We employ a unique blend of our expertise in journalism, media development, legal research and convening initiatives to promote the development of the S in ESG agenda, the advancement of social entrepreneurship, and to support a just transition. We also work to make sure that the benefits of technology are spread more widely and shared more fairly, that companies and governments handle people’s data transparently and with accountability, and that such data is used in a non-discriminatory and equitable manner so that they enhance human rights and freedoms.

Fostering responsible and sustainable business models

Since the global adoption of the UN Sustainable Development Goals (SDGs) in 2015, CEOs and business leaders have been urged to provide a new type of leadership, pivoting the focus from shareholder profit to stakeholder value. Widely recognised international standards such as the UN Guiding Principles on Business and Human Rights and the OECD Guidance on Responsible Business Conduct are now being codified into laws that require companies to consider their negative impacts on workers, communities, and the environment.

Investors have been embracing Environmental, Social and Governance (ESG) criteria, a set of standards used to consider a company’s performance on sustainability issues. Environmental criteria consider how a company performs as a steward of nature. Social criteria examine how it manages relationships with employees, suppliers and workers in supply chains, customers, and the communities where it operates. Governance deals with a company’s leadership, tax practices, anti-corruption mechanisms, internal controls, and shareholder rights.

We leverage the ESG framework to engage business leaders, legal practitioners, policymakers, civil society representatives and social entrepreneurs to foster new approaches and decision-making models that take into account economic and social justice, together with environmental sustainability.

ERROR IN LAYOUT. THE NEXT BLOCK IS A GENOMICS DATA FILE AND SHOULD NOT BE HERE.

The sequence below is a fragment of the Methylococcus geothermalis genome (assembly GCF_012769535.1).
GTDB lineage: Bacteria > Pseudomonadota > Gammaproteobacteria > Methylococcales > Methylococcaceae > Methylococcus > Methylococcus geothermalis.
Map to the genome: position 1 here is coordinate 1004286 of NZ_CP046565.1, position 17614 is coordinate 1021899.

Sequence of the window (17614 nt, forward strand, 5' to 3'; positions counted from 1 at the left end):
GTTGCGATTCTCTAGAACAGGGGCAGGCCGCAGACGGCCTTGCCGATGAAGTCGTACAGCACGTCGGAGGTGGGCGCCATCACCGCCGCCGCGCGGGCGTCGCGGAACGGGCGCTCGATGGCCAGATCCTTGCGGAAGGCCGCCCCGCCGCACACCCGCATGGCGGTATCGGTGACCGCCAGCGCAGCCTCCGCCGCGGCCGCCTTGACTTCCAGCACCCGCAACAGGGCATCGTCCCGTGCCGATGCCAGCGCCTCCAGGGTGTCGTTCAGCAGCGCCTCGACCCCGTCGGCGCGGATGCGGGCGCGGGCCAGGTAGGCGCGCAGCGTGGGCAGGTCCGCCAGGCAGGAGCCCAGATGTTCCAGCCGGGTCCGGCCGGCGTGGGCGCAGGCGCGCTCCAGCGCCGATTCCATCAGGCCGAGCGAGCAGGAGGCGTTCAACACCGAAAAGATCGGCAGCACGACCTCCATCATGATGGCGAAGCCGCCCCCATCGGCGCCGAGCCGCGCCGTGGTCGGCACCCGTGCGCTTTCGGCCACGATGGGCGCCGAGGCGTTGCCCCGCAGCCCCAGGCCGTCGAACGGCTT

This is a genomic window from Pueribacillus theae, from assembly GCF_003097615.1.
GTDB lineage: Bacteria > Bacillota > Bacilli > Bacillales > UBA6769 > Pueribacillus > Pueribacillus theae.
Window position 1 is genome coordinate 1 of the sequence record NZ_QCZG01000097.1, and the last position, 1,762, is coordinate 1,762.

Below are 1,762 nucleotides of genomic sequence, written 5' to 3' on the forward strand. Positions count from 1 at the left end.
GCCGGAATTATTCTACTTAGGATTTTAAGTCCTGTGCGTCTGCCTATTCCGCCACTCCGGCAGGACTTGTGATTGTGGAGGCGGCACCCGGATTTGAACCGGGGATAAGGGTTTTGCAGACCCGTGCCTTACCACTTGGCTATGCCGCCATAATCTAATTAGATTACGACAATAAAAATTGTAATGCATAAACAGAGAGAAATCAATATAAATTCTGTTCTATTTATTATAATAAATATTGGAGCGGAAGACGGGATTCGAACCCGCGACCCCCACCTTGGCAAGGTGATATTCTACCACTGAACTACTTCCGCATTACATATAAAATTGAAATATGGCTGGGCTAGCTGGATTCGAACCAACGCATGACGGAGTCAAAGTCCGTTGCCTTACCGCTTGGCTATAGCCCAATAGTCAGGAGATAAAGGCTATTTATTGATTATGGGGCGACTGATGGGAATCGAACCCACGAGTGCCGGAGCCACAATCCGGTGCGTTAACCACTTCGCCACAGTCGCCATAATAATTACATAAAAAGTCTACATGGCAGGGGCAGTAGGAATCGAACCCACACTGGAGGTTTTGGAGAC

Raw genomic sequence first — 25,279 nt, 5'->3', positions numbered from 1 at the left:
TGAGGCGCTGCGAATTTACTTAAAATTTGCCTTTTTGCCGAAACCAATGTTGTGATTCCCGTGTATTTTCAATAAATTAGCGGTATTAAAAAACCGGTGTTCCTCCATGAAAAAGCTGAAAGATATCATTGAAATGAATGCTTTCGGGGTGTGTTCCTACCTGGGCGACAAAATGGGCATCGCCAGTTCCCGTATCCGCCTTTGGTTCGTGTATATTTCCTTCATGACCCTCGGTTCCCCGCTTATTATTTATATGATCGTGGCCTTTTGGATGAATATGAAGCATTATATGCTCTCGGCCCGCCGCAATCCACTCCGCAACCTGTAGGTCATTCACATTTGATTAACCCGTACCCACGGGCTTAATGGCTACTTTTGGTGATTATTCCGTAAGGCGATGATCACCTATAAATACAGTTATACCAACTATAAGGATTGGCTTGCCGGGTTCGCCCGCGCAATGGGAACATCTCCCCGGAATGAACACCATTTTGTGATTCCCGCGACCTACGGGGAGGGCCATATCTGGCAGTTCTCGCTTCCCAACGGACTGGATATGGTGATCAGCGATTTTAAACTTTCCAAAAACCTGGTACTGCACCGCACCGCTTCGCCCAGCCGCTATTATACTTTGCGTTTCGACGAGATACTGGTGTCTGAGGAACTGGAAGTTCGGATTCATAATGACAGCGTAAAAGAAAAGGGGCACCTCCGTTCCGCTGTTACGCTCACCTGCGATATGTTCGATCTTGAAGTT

The emergence of impact investment and social entrepreneurship has introduced new ways of using business to tackle social problems and inequity in the market. In 2020, the Global Impact Investing Network (GIIN) estimated the current size of the global impact investing market to be around $715 billion. We create public awareness of the importance of these innovative approaches through our journalism, and provide valuable free legal support to social enterprises around the world.


Ground-breaking journalism

Our inclusive economies coverage hosted on Context, the Foundation’s digital news platform, focuses on vulnerable and marginalised groups affected by historical and ongoing inequalities. Our human-centred stories give voice to the many workers and communities who are most affected by the growing, global imbalance of power.

Topics examined include socio-economic inequality, as well as new economic models that encourage equitable growth in the context of a rapidly changing world - one where companies are accountable for their social actions and inactions.